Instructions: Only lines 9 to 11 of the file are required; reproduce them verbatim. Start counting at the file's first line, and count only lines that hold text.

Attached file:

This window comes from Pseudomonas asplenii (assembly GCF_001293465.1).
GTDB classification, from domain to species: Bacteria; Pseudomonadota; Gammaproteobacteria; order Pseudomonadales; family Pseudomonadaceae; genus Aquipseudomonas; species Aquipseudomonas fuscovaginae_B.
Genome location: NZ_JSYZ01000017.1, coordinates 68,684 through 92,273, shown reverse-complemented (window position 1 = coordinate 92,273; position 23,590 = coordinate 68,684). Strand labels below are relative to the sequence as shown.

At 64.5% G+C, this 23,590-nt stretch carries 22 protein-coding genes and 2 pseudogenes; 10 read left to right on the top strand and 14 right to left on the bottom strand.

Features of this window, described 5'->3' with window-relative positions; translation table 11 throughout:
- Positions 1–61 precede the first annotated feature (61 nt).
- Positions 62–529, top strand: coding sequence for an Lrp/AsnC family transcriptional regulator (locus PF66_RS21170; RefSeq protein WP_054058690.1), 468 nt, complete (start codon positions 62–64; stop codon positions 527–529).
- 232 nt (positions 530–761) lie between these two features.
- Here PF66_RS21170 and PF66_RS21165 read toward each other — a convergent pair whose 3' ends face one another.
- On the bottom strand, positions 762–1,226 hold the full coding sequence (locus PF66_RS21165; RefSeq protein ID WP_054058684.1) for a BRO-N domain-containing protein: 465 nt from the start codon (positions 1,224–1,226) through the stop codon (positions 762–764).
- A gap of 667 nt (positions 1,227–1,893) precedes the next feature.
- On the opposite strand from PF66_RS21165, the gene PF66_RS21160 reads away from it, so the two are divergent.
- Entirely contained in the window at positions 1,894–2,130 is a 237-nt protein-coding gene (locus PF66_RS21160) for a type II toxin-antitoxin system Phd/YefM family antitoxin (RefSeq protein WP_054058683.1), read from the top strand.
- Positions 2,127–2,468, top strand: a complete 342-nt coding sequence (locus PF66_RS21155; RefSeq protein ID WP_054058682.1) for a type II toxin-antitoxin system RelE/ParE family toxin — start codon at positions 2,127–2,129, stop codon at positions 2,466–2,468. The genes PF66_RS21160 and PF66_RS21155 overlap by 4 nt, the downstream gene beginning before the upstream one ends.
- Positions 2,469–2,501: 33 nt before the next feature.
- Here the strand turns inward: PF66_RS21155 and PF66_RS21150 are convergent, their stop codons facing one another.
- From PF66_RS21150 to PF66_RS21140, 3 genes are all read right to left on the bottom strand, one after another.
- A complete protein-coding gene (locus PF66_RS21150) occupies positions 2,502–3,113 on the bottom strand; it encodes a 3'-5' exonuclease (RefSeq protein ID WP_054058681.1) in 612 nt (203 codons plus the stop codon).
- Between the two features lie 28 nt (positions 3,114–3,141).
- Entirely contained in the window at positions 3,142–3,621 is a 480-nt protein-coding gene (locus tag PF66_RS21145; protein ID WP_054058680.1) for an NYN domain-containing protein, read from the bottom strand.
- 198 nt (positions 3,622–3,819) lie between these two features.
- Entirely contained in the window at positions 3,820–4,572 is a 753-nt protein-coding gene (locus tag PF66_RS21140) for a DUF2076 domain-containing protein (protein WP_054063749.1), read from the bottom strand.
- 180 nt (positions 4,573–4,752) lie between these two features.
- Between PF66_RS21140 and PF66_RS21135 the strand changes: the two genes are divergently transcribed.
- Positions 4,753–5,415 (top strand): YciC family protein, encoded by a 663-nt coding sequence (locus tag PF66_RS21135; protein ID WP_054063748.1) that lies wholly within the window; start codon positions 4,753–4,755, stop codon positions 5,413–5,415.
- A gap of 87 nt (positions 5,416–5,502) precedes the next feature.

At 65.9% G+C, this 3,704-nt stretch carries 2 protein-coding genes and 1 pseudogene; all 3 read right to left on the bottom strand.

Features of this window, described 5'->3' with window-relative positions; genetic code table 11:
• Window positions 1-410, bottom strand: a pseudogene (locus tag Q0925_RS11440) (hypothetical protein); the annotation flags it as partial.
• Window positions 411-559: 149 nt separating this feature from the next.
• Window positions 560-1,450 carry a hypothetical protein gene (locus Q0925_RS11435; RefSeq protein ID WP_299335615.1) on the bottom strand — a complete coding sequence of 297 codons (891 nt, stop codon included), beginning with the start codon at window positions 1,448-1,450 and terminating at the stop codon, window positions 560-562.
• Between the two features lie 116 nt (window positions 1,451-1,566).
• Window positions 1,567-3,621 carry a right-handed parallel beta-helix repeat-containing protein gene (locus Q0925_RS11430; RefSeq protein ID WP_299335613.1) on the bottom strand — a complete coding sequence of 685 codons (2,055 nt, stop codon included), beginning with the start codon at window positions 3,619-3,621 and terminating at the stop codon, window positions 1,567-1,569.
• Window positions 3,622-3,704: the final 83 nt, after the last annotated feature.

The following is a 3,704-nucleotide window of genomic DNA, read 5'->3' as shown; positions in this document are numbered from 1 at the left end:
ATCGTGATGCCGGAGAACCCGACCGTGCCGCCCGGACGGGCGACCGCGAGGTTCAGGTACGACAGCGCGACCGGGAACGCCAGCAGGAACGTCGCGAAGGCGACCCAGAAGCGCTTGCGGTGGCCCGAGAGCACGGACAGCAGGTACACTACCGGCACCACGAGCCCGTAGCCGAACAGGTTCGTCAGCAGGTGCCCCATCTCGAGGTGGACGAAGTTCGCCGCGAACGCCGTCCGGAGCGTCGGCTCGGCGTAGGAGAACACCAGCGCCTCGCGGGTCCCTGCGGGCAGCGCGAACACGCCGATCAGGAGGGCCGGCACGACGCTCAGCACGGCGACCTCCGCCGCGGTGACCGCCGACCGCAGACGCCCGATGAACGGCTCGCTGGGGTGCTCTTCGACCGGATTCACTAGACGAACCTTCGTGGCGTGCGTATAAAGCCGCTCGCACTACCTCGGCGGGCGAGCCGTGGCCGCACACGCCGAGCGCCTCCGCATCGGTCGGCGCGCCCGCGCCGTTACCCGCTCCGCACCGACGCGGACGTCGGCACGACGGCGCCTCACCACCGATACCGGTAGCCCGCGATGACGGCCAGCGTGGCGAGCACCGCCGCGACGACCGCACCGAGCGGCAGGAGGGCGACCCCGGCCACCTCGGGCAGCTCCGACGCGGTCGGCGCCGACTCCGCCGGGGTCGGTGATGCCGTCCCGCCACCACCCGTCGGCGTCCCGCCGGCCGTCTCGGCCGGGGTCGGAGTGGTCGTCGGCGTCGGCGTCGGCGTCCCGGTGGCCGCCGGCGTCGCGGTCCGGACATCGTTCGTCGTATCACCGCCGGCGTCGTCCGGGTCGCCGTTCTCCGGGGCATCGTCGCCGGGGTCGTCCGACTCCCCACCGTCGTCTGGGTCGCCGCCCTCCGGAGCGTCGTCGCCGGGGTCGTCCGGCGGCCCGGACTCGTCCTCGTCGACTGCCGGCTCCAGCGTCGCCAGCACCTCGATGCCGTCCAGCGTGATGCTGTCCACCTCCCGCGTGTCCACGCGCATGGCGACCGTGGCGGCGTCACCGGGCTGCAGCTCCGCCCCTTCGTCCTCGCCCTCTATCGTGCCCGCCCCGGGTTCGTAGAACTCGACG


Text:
- Here PF66_RS21170 and PF66_RS21165 read toward each other — a convergent pair whose 3' ends face one another.
- On the bottom strand, positions 762–1,226 hold the full coding sequence (locus PF66_RS21165; RefSeq protein ID WP_054058684.1) for a BRO-N domain-containing protein: 465 nt from the start codon (positions 1,224–1,226) through the stop codon (positions 762–764).
- A gap of 667 nt (positions 1,227–1,893) precedes the next feature.